Exclusive: Q&A with Chris Boardman

Ahead of his appearance at the Triathlon Show, 220 caught up with Chris Boardman to talk Boardman bikes, his career, those Brownlee Olympic helmets, and competing with Osteopenia...

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In 1992, Chris Boardman captured the attention of a nation when he won gold in the Individual Pursuit at the Barcelona Olympics, he went on to win three stages at the Tour de France, and World TT championship and break the fabled UCI Hour record which had been held by Eddy Merckx since 1972. 

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Now retired, he’s launched his own very succesful bike brand, Boardman Bikes, which have carried the likes of Alistair and Jonny Brownlee and Pete Jacobs to Olympic and Kona glory. Ahead of his appearance in the 220 subs lounge at the Triathlon Show, we caught up with Boardman to ask him a few questions…

220: The Boardman brand is established in triathlon and getting bigger, with the Brownless and Pete Jacobs’s success in 2012 a big factor, was there a reason tri was targeted rather than road cycling?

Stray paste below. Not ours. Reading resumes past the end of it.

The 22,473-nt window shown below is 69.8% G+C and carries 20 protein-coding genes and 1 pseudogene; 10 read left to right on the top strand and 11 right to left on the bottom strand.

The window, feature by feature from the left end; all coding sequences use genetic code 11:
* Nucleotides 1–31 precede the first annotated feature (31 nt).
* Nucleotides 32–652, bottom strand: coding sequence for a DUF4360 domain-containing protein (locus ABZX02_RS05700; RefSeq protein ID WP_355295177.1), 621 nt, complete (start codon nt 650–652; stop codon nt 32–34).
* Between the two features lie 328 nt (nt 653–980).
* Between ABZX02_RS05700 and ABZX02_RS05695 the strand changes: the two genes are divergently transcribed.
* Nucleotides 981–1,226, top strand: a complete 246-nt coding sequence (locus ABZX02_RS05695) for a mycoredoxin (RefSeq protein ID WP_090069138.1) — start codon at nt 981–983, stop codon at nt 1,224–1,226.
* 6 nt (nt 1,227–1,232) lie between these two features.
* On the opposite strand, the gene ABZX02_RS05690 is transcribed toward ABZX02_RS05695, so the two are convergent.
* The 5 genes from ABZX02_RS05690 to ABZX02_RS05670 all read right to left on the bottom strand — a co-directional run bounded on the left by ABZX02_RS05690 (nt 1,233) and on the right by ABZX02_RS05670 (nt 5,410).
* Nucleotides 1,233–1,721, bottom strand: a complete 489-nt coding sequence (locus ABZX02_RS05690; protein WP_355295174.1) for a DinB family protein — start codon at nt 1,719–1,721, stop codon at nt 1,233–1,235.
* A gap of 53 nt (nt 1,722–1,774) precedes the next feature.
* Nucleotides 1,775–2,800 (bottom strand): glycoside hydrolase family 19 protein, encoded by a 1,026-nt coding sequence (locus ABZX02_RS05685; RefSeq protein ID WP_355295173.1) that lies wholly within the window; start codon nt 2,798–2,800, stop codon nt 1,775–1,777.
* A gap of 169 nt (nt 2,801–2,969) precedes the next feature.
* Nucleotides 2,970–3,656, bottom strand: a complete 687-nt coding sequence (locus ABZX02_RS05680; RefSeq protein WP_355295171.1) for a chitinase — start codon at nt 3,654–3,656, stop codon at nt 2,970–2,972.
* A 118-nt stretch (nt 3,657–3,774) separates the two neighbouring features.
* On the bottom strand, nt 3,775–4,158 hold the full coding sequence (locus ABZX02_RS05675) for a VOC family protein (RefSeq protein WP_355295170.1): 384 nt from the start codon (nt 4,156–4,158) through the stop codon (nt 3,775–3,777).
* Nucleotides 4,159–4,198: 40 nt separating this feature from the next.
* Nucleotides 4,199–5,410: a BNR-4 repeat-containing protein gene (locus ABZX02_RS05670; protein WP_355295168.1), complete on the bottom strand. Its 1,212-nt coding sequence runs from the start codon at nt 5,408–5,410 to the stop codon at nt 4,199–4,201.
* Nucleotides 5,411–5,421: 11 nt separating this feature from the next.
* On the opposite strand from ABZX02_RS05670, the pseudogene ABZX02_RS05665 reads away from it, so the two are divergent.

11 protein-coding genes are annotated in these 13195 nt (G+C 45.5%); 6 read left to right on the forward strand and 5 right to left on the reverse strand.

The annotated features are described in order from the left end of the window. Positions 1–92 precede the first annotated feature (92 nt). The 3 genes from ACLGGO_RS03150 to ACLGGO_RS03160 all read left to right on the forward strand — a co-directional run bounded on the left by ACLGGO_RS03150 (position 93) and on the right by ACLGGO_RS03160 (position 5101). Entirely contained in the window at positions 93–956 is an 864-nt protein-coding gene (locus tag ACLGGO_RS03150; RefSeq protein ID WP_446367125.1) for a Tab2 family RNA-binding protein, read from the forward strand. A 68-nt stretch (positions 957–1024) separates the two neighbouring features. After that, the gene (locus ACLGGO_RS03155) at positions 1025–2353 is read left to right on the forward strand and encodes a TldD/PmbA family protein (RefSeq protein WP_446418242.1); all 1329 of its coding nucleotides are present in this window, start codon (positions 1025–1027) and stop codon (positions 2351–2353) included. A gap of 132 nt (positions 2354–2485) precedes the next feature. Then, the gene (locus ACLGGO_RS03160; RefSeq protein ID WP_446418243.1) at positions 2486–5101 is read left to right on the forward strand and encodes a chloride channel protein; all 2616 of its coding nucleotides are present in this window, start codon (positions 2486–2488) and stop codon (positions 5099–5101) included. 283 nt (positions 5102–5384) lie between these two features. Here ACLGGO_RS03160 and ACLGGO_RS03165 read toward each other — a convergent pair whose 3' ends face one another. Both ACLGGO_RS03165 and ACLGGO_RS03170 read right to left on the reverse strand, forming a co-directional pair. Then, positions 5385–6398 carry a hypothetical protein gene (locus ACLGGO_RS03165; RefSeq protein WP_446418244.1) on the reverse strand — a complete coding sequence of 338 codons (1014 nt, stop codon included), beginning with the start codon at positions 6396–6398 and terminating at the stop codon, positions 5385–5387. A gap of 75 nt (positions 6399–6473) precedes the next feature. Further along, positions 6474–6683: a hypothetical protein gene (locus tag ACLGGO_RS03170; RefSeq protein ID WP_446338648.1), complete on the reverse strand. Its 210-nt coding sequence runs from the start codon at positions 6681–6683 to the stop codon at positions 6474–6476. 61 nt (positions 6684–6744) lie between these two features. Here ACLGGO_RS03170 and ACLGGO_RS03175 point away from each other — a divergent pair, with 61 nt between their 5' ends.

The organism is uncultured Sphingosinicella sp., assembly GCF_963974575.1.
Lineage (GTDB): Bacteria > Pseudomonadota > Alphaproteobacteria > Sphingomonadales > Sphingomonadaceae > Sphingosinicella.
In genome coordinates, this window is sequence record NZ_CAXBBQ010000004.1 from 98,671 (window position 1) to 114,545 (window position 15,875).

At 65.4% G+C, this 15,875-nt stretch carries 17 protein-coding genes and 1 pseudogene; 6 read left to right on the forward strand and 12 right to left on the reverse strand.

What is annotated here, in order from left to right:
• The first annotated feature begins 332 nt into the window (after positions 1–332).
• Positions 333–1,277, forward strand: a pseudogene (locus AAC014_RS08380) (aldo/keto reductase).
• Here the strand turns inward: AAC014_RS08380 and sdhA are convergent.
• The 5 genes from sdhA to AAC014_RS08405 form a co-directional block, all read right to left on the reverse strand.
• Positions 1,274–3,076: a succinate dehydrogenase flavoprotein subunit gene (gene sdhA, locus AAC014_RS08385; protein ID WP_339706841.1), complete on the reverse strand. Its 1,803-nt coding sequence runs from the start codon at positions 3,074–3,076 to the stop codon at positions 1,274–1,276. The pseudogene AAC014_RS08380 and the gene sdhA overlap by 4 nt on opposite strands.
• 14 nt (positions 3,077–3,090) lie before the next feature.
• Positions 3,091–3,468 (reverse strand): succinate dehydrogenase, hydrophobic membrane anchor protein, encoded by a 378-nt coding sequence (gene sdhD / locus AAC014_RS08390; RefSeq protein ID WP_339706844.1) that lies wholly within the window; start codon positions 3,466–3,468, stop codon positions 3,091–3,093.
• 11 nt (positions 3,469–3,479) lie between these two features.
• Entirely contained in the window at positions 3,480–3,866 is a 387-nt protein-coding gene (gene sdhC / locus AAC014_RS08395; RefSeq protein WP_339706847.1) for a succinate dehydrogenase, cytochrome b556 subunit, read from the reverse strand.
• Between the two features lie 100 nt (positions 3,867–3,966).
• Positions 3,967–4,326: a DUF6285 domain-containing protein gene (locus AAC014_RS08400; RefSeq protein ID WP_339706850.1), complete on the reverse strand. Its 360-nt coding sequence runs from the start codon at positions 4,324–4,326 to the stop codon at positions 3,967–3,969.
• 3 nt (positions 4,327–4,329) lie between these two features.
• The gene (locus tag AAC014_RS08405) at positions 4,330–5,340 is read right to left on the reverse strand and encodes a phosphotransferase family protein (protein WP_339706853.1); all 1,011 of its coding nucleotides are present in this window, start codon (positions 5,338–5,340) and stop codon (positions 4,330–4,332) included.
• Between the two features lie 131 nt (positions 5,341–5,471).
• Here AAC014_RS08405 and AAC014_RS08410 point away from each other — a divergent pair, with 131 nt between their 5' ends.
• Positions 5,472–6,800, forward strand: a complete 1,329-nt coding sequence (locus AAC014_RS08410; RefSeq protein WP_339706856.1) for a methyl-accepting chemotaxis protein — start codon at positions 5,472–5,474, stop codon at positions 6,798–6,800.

Chris Boardman: Alan [Ingarfield, Boardman Bikes co-founder] was a world-class triathlete and I’m mad keen on the sport as it offers new design challenges so I was completely up for a new challenge in a new sport. Alan is so passionate he spotted the Brownlee’s very early and initially just wanted to help them out more than anything, we then grew together with them testing, using and winning with our bikes. He then did the same thing with Pete who is now helping us create the next Tri-focused bike (which I’ve actually been working on all day today, back and forth with CAD designs and the design team!)